Most of Albert St in central Auckland stands to be dug up and more than 200 properties affected by the city's proposed $2.86 billion underground railway.
According to a plan announced by Auckland Transport yesterday, most of 210 surface properties likely to be needed for the project are at the Mt Eden end of a 3.5km pair of tunnels running under the west of the city centre, from Britomart.
They will include the five-storey headquarters of MediaWorks and its TV3 subsidiary below the New North Rd and Mt Eden Rd intersection, near where the tunnels will emerge before joining the western railway line.
But an even larger property in the firing line is Westfield's sprawling Downtown shopping mall of 81 retail outlets at the city end, valued at more than $80 million.
Auckland Transport chief executive David Warburton said the site would probably have to be cleared for a pair of "cut and cover" trenched tunnels from Britomart to upper Albert St, behind Aotea Square.
That may fit in with redevelopment plans yet to be determined by Westfield, which holds a resource consent to build an office tower. The company said yesterday it was not in a position to comment in detail on any future deal with the transport body's Auckland Council parent.
From near Albert St's intersection with Wellesley St, double-tracked railway lines will be laid through deep bored tunnels to Mt Eden, passing under Pitt St, Karangahape Rd, the central motorway junction and Symonds St.
As well as surface properties at each end of the rail link, underground portions of land in 70 titles including 12 with multiple owners will need to be bought for the tunnels and three stations beneath upper Albert St, Pitt St and Symonds St.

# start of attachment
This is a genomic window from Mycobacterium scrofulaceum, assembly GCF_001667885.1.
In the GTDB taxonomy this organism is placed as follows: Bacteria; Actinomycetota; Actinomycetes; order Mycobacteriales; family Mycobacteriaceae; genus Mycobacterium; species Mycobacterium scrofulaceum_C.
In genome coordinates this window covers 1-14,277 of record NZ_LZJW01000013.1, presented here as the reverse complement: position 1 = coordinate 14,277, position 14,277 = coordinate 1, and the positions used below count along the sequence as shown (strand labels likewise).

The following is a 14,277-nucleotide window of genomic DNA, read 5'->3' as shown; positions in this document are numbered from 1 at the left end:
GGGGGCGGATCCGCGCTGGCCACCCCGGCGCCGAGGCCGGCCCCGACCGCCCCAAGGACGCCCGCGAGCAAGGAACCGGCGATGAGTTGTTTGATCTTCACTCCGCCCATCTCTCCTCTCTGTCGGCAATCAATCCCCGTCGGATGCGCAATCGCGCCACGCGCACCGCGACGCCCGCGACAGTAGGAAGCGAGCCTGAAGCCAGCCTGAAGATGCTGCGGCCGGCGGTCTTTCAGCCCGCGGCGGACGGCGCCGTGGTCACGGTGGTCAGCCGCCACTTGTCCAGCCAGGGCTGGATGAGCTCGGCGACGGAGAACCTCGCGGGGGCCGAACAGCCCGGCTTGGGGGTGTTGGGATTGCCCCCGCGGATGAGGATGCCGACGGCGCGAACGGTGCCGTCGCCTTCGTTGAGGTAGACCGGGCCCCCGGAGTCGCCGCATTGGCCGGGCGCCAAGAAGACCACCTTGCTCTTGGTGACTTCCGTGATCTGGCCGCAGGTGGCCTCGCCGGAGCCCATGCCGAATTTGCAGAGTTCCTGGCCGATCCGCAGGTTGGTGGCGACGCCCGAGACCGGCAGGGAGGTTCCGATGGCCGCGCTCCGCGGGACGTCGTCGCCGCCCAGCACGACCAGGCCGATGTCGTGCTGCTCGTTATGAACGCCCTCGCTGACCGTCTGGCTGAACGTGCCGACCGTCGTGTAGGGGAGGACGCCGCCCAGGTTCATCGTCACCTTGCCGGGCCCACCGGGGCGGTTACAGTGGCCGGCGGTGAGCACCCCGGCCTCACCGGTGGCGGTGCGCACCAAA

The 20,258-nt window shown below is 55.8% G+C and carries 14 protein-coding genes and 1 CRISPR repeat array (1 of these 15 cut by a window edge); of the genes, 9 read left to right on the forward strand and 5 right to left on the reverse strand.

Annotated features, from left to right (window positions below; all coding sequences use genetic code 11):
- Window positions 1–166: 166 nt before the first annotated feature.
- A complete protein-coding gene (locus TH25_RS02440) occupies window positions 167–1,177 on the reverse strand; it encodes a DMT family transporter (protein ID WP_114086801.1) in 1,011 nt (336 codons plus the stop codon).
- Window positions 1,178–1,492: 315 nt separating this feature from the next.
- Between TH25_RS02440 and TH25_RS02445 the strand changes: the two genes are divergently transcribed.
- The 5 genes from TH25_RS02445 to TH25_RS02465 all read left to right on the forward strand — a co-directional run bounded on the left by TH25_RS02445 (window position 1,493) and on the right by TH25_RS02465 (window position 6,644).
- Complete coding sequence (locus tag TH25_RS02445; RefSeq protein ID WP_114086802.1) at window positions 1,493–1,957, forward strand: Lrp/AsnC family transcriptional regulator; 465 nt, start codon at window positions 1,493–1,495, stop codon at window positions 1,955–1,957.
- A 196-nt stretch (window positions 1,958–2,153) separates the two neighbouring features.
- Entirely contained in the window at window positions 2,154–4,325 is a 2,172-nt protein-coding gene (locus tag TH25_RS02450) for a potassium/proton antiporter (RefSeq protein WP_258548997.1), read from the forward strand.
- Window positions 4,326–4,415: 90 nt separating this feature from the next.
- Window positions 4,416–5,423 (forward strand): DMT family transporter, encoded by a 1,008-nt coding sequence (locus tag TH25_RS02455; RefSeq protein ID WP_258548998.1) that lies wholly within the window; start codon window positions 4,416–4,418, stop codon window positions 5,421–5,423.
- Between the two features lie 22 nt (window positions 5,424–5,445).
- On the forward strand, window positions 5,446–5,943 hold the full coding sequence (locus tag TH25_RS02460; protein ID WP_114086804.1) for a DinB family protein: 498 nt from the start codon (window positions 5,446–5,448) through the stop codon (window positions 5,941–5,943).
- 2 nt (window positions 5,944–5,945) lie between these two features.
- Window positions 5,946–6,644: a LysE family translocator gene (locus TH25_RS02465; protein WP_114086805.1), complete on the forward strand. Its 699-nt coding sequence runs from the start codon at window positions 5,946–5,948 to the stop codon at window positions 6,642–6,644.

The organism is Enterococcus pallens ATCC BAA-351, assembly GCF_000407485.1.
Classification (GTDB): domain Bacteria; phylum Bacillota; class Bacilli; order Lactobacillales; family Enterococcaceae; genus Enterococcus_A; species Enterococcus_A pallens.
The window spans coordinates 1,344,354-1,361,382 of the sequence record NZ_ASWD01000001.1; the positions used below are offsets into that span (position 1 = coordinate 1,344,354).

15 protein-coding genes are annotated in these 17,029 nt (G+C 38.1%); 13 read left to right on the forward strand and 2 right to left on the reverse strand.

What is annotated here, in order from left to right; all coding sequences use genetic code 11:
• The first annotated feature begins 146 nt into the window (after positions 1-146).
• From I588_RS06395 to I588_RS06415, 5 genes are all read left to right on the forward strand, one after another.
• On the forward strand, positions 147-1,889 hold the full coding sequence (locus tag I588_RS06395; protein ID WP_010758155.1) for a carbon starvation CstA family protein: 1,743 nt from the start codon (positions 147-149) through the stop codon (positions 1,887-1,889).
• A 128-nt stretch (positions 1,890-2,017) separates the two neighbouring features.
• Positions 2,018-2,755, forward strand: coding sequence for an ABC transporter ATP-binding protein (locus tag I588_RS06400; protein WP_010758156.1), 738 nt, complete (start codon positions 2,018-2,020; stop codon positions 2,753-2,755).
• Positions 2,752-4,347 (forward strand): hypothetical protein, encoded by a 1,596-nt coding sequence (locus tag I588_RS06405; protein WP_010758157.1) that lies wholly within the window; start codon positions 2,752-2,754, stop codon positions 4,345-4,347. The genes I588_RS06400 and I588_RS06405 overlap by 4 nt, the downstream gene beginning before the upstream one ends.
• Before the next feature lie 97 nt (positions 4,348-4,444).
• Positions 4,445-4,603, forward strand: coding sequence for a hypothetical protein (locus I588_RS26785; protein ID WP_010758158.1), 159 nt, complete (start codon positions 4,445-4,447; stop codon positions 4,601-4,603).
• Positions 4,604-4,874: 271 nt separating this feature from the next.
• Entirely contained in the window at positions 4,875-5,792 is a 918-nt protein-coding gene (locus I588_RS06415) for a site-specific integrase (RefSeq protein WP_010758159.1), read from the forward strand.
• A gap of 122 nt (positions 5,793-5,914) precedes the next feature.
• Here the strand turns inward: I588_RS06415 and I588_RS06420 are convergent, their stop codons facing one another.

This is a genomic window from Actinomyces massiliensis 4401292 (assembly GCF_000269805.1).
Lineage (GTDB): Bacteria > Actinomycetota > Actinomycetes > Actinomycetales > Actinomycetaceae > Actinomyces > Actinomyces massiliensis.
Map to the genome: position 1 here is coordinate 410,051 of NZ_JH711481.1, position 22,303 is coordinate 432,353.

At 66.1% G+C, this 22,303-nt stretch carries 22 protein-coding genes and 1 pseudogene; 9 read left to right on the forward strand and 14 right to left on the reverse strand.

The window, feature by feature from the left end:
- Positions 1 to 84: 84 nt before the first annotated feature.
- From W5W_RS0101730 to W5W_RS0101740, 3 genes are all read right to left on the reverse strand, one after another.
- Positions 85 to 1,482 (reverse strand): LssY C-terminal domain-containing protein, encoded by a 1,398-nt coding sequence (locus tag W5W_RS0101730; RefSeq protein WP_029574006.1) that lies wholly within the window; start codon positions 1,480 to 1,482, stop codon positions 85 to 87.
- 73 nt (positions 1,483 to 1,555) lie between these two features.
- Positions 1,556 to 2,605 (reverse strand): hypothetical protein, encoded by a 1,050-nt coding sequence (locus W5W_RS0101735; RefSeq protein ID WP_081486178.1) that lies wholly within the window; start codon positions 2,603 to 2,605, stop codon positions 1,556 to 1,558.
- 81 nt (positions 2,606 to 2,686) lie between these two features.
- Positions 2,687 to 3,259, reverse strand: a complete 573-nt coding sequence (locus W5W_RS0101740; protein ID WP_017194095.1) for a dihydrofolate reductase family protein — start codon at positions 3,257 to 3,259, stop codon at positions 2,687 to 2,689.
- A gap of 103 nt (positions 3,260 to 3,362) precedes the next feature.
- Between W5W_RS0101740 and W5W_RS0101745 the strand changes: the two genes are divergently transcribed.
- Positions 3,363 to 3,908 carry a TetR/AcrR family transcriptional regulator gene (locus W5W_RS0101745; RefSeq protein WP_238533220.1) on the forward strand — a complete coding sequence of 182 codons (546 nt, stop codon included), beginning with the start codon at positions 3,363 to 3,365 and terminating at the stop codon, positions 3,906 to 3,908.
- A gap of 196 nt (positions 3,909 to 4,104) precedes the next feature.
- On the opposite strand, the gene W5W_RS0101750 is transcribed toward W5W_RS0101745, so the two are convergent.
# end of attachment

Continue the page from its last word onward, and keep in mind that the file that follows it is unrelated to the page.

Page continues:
But although land purchases have been estimated to cost $231 million in today's dollars, Auckland Transport expects to recover more than half the money from reselling properties after completing the project by 2021.
The council body has written to affected land owners before seeking a formal route designation by the end of this year, saying their properties are within the project's "footprint".
Although the Government has not yet agreed to contribute to the project, for which Mayor Len Brown gained the highest priority of any transport scheme in the 30-year Auckland Plan, Dr Warburton said it supported route protection measures.
His organisation had ruled out boring tunnels beneath Albert St, because these would be too shallow, but hoped to keep excavations for a covered trench "predominantly in the road corridor". He could not say for how long the busy bus and general traffic route would be affected within a five-year project period.
Acting council transport chairwoman and former Auckland mayor Christine Fletcher, who leads the right-leaning Communities and Residents group, welcomed the route protection moves but remained firm that construction should not start until funding could be identified.
Heart of the City business group chief executive Alex Swney said the project may prove more transformational for Auckland than the harbour bridge in doubling the rail network's capacity, for which traffic disruption in Albert St was an unavoidable part of the price.
"Britomart will be at capacity under current trends by 2020, so doing nothing is clearly not an option," he said.
But Automobile Association spokesman Simon Lambourne, although agreeing that a route should be protected, said his organisation questioned whether it should run under Albert St rather than closer to the growth area of Wynyard Quarter.
* 3.5km pair of tunnels from western end of Britomart to Mt Eden, to a maximum depth of 45 metres.
* To cost $2.86 billion (in inflated 2021 dollars).
* Cost includes three underground stations and 50 more electric trains (extra to 57 already on order).
* Five year construction period, from 2015-16 to 2021.